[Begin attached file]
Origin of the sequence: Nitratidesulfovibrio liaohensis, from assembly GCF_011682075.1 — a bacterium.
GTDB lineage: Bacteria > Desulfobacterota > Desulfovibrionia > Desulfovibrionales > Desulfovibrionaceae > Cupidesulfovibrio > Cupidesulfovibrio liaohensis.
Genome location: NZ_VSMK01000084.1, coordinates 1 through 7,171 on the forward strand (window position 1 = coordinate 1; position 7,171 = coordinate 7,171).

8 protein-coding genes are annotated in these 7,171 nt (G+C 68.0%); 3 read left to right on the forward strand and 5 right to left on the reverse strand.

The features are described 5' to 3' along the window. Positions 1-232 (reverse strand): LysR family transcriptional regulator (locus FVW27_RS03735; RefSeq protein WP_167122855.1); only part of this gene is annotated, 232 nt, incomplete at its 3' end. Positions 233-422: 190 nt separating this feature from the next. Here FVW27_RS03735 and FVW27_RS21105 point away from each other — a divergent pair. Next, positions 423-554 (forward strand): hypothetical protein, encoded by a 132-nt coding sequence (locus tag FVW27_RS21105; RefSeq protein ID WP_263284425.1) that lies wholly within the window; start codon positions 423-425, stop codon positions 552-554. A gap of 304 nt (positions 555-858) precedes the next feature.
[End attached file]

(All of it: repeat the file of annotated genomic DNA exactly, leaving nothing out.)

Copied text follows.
Origin of the sequence: Nitratidesulfovibrio liaohensis, from assembly GCF_011682075.1 — a bacterium.
GTDB lineage: Bacteria > Desulfobacterota > Desulfovibrionia > Desulfovibrionales > Desulfovibrionaceae > Cupidesulfovibrio > Cupidesulfovibrio liaohensis.
Genome location: NZ_VSMK01000084.1, coordinates 1 through 7,171 on the forward strand (window position 1 = coordinate 1; position 7,171 = coordinate 7,171).

8 protein-coding genes are annotated in these 7,171 nt (G+C 68.0%); 3 read left to right on the forward strand and 5 right to left on the reverse strand.

The features are described 5' to 3' along the window. Positions 1-232 (reverse strand): LysR family transcriptional regulator (locus FVW27_RS03735; RefSeq protein WP_167122855.1); only part of this gene is annotated, 232 nt, incomplete at its 3' end. Positions 233-422: 190 nt separating this feature from the next. Here FVW27_RS03735 and FVW27_RS21105 point away from each other — a divergent pair. Next, positions 423-554 (forward strand): hypothetical protein, encoded by a 132-nt coding sequence (locus tag FVW27_RS21105; RefSeq protein ID WP_263284425.1) that lies wholly within the window; start codon positions 423-425, stop codon positions 552-554. A gap of 304 nt (positions 555-858) precedes the next feature.